A new rule by the Centers for Medicare & Medicaid Services to reform the 340B Drug Discount Program is being heralded as an important win for patients.
A policy change to the 340B Drug Discount Program is being heralded as an important win for patients.
The Centers for Medicare & Medicaid Services, the federal agency that administers Medicare, announced on November 1 a new rule to curb abuses of the 340B Drug Discount Program, a federal program that provides outpatient drugs at reduced prices to health care providers.
“This is a big win for patients,” said Terry Wilcox, executive director at Patients Rising. “With this reform, CMS will reduce drug costs for seniors while at the same time helping patients in rural communities maintain access to community hospitals and cancer treatment facilities.”
Under the final Medicare Hospital Outpatient Prospective Payment System rule, the formula for drugs purchased through the 340B program will be based on the average sales price minus 22.5 percent, rather than the current rate of the average sales price plus 6 percent. The rule also reduces administrative burdens on rural providers and protects rural community hospitals, PPS-exempt cancer hospitals, and children’s hospitals from the new rules in 2018.
The Community Oncology Alliance, a non-profit organization that advocates for cancer patients and their providers, applauded the Centers for Medicare & Medicaid Services on its decision, saying that the final rule is good for patients and taxpayers.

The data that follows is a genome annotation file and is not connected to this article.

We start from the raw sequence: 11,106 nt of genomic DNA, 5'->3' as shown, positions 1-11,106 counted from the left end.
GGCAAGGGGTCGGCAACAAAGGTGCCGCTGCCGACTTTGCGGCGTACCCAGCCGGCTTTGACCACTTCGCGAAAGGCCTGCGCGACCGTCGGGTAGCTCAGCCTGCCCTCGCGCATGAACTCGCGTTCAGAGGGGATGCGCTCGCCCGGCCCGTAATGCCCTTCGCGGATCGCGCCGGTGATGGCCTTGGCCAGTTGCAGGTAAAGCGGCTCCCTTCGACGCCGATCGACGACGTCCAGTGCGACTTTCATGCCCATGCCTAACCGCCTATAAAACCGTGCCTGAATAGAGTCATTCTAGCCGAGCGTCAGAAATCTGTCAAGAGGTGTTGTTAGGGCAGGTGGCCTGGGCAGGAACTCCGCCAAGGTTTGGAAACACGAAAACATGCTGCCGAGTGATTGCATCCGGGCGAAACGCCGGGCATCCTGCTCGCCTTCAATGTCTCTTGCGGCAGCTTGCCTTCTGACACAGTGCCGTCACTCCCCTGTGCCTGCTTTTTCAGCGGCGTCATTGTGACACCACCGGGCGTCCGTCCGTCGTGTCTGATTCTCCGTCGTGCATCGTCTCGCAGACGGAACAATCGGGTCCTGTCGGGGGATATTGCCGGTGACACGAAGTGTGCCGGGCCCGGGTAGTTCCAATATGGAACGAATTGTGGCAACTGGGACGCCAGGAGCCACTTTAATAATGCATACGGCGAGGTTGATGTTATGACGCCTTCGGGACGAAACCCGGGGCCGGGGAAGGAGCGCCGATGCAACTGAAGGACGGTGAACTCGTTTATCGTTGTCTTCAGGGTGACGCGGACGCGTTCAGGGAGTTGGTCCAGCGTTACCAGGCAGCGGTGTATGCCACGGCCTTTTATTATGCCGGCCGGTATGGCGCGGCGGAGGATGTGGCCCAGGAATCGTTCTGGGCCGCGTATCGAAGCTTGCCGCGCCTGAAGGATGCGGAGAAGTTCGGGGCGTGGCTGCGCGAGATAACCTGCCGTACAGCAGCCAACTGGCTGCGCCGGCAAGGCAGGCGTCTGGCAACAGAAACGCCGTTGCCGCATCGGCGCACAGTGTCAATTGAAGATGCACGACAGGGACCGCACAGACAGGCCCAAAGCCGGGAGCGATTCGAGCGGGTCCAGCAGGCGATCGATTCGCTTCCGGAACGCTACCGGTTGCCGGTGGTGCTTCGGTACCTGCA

“The Administration took a huge step today towards fixing the 340B program and should be roundly commended,” said Ted Okon, executive director of COA. “Because of their leadership, seniors will see lower prescription drug costs and taxpayers will save money. Now, Congress has to act to legislate greater transparency and accountability from 340B hospitals so that patients benefit from this critical safety net program, not mega hospital corporations profiting from it.”
The group estimates that the new policy “will reduce drug costs for seniors by an estimated $320 million on copayments for drugs in 2018 alone” as it curbs abuses by some large hospitals.
“CMS’ policy change is a great first step in reforming 340B and reducing drug costs for seniors, but more is needed to corral this out of control program,” said Jeff Vacirca, MD president of the Community Oncology Alliance and CEO of NY Cancer Specialists in Long Island. “I see it firsthand in New York, and hear from colleagues across the country all the time, how patients are being taken advantage of by hospitals, not helped as the program was intended.”
In September, the Community Oncology Alliance released a report detailing how abuses of the 340B program have harmed poor, uninsured, and underinsured patients.
“Today, patients whom 340B was intended to help are often paradoxically harmed by the program, cut of from timely and high-quality care by hospitals seeking to make profts from it,” the report states.
In addition to the rule change, CMS has recently launched its “Patients Over Paperwork Initiative,” an effort to streamline regulations, increase efficiencies and improve the beneficiary experience.
“CMS is committed to transforming the healthcare delivery system – and the Medicare program – by putting a strong focus on patient-centered care, so health care providers can direct their time and resources to patients and improve outcomes,” the Centers for Medicare & Medicaid Services said in a press release announcing the change.
— Community Oncology (@oncologyCOA) November 2, 2017